Looking around auctions recently, two works at Bonhams emphasised how prices vary across artists’ careers. In the long term, this often rights itself – either it is all embraced by the market as with Picasso or Warhol, or the whole oeuvre falls out of favour.
50 years ago Francis Picabia (1878-1953) was pretty much defined by his Dada output of the 1920s. The many eclectic phases of his subsequent work are now highly valued, but his pre-Dada Impressionism (or pastiche Impressionism?) Is still relatively cheap. He painted 300 such canvasses during 1903 – 09, studio productions from secondary sources, so – as would become typical – undermining the character of a genre even as he embraced it. All the same, ‘Les arbres en fleurs à Villeneuve-sur-Yonne’ conveys the air of spring rather attractively. This typical example was estimated at £130-180,000* but went for £605,000 at Bonham’s, suggesting that a correction is occurring (a comparable Pissarro was £1.2-£1.8m at Christies). In contrast, while early de Chirico is very much top end, he dismissed modernism in 1919 and his later work was dismissed in turn for many years, although somewhat more attention is now paid to it. One proclivity of de Chirico (1888-1978) was to make backdated copies of his classic works, a ‘self-fakery’ sometimes seen as a pre-post-modernist move. These early 60’s horses, though, are from his tributes to the masters of the Baroque which, in Picabian mode, are interesting precisely insofar as they fail to ring quite true. Estimated at £50-70,000*, this sold for £65,000, so no shift there.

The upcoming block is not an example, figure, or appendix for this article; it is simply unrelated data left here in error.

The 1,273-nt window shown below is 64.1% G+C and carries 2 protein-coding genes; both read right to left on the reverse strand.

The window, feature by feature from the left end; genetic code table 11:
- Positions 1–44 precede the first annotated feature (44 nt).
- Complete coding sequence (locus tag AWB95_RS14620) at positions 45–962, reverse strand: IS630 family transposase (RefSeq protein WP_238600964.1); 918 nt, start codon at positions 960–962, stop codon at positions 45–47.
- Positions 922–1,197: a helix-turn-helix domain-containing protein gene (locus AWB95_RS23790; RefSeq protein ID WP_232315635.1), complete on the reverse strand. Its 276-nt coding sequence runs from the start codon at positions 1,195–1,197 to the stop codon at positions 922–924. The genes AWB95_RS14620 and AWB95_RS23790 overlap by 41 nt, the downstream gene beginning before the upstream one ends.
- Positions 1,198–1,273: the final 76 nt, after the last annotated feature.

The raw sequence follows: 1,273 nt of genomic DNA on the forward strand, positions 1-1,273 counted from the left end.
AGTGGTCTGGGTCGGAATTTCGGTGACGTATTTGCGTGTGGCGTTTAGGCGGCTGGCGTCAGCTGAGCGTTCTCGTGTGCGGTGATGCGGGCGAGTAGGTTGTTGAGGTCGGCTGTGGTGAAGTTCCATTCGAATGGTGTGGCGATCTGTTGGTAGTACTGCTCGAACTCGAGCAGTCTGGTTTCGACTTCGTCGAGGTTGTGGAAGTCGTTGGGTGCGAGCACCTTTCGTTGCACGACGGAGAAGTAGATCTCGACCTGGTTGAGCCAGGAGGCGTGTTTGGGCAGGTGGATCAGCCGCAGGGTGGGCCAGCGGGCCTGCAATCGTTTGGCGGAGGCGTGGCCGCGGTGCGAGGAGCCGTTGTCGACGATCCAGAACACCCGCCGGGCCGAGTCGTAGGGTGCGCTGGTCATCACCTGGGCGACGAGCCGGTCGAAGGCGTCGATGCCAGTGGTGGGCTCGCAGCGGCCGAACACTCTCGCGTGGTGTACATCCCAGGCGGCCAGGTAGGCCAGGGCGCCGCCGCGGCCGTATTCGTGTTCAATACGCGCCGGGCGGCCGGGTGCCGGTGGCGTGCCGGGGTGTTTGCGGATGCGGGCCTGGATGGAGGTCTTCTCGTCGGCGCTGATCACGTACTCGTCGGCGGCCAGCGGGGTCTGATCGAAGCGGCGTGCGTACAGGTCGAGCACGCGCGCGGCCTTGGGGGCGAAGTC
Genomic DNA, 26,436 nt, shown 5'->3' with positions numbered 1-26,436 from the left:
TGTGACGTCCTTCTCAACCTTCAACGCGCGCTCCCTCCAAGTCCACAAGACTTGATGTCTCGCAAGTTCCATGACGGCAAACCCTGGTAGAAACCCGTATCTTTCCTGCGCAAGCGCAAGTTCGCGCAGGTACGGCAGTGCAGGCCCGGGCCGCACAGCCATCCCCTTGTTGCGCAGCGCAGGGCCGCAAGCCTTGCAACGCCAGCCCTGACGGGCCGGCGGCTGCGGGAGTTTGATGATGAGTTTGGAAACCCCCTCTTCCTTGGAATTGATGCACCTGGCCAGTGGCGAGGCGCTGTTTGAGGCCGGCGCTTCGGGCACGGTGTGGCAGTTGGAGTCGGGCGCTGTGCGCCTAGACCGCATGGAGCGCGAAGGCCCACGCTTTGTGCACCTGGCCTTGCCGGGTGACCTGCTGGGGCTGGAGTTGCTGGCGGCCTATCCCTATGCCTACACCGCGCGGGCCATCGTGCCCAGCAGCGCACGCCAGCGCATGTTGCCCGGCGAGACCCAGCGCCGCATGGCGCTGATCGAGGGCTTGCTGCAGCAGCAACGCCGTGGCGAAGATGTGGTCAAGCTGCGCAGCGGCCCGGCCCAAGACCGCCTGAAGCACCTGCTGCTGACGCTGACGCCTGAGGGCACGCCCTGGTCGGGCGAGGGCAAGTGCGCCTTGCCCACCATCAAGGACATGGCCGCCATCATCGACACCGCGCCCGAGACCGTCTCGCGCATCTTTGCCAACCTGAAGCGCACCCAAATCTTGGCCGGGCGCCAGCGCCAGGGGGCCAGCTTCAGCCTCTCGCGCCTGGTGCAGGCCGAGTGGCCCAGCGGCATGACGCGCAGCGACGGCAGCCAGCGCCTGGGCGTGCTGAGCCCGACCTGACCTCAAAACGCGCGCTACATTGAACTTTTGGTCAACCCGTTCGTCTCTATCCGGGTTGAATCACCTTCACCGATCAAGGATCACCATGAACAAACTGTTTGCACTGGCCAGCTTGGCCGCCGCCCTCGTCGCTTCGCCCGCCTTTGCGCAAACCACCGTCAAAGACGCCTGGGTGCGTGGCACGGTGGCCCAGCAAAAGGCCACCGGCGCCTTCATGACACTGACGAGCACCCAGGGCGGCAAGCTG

* compares with the £5m which might be expected for a top period work
** compares with the £2m which might be expected for a top period work
Most days art Critic Paul Carey-Kent spends hours on the train, traveling between his home in Southampton and his day job in London. Could he, we asked, jot down whatever came into his head?